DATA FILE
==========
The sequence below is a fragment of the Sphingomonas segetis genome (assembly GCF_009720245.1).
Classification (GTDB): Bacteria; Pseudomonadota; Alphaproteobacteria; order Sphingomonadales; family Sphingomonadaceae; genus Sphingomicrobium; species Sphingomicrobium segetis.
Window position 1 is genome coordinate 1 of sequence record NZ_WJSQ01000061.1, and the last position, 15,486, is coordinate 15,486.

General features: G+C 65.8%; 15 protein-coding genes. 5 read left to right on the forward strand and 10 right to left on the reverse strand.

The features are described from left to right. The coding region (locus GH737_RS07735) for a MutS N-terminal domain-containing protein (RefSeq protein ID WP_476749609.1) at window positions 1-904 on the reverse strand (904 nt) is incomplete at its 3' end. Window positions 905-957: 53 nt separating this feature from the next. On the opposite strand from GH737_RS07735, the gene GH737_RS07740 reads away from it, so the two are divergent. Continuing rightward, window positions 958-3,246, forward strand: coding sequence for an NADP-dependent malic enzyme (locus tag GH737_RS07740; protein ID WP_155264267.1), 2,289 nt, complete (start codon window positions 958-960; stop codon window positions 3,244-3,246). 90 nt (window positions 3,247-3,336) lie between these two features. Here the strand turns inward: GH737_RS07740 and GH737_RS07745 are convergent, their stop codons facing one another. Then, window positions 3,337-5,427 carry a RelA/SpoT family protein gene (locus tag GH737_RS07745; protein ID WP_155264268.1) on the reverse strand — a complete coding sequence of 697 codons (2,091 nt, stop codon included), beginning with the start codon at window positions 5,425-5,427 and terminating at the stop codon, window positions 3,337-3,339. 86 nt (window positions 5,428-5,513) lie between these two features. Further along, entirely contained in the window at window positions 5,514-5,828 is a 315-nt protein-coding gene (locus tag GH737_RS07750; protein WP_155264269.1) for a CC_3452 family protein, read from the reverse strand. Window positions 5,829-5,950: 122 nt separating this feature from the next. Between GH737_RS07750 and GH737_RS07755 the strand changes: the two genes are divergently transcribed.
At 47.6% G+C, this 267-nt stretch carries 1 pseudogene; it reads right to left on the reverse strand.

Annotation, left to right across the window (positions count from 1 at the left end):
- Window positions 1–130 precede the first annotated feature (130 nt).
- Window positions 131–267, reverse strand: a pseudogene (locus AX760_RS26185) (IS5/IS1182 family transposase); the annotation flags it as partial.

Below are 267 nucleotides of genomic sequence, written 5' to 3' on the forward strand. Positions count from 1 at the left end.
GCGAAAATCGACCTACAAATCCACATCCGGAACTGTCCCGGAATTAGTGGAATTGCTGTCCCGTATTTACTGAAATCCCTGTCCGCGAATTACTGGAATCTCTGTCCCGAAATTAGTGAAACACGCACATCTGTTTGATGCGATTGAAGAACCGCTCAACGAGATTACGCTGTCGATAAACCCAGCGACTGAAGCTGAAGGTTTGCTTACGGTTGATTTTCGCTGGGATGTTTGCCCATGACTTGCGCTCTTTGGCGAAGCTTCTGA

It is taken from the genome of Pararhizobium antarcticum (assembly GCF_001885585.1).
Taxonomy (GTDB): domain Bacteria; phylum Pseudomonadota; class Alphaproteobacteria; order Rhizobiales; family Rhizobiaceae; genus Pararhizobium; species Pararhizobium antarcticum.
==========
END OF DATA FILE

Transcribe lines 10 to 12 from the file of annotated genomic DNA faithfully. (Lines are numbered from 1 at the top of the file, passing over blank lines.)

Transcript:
Below are 267 nucleotides of genomic sequence, written 5' to 3' on the forward strand. Positions count from 1 at the left end.
GCGAAAATCGACCTACAAATCCACATCCGGAACTGTCCCGGAATTAGTGGAATTGCTGTCCCGTATTTACTGAAATCCCTGTCCGCGAATTACTGGAATCTCTGTCCCGAAATTAGTGAAACACGCACATCTGTTTGATGCGATTGAAGAACCGCTCAACGAGATTACGCTGTCGATAAACCCAGCGACTGAAGCTGAAGGTTTGCTTACGGTTGATTTTCGCTGGGATGTTTGCCCATGACTTGCGCTCTTTGGCGAAGCTTCTGA

It is taken from the genome of Pararhizobium antarcticum (assembly GCF_001885585.1).